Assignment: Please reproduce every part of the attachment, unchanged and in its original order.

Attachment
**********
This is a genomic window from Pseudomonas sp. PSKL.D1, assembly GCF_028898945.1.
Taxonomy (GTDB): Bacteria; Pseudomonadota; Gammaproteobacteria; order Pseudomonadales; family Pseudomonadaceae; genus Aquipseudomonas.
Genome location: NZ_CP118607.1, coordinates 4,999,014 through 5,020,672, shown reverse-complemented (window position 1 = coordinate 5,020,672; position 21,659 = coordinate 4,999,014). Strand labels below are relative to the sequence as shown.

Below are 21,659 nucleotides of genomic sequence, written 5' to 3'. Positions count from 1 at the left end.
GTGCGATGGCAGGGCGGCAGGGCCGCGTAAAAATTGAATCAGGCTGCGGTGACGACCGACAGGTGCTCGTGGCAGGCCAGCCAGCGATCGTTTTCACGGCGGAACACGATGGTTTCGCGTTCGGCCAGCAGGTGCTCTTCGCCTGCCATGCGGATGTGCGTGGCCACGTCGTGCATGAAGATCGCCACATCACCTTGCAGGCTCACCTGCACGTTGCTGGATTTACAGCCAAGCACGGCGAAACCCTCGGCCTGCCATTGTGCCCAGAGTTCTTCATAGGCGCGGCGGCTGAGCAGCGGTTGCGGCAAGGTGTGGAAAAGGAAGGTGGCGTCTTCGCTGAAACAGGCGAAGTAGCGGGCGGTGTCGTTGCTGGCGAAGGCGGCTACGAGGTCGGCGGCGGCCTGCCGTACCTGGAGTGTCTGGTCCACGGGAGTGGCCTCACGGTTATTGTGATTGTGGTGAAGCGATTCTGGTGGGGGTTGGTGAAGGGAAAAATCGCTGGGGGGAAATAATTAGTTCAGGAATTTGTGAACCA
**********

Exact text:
This is a genomic window from Pseudomonas sp. PSKL.D1, assembly GCF_028898945.1.
Taxonomy (GTDB): Bacteria; Pseudomonadota; Gammaproteobacteria; order Pseudomonadales; family Pseudomonadaceae; genus Aquipseudomonas.
Genome location: NZ_CP118607.1, coordinates 4,999,014 through 5,020,672, shown reverse-complemented (window position 1 = coordinate 5,020,672; position 21,659 = coordinate 4,999,014). Strand labels below are relative to the sequence as shown.

Below are 21,659 nucleotides of genomic sequence, written 5' to 3'. Positions count from 1 at the left end.
GTGCGATGGCAGGGCGGCAGGGCCGCGTAAAAATTGAATCAGGCTGCGGTGACGACCGACAGGTGCTCGTGGCAGGCCAGCCAGCGATCGTTTTCACGGCGGAACACGATGGTTTCGCGTTCGGCCAGCAGGTGCTCTTCGCCTGCCATGCGGATGTGCGTGGCCACGTCGTGCATGAAGATCGCCACATCACCTTGCAGGCTCACCTGCACGTTGCTGGATTTACAGCCAAGCACGGCGAAACCCTCGGCCTGCCATTGTGCCCAGAGTTCTTCATAGGCGCGGCGGCTGAGCAGCGGTTGCGGCAAGGTGTGGAAAAGGAAGGTGGCGTCTTCGCTGAAACAGGCGAAGTAGCGGGCGGTGTCGTTGCTGGCGAAGGCGGCTACGAGGTCGGCGGCGGCCTGCCGTACCTGGAGTGTCTGGTCCACGGGAGTGGCCTCACGGTTATTGTGATTGTGGTGAAGCGATTCTGGTGGGGGTTGGTGAAGGGAAAAATCGCTGGGGGGAAATAATTAGTTCAGGAATTTGTGAACCA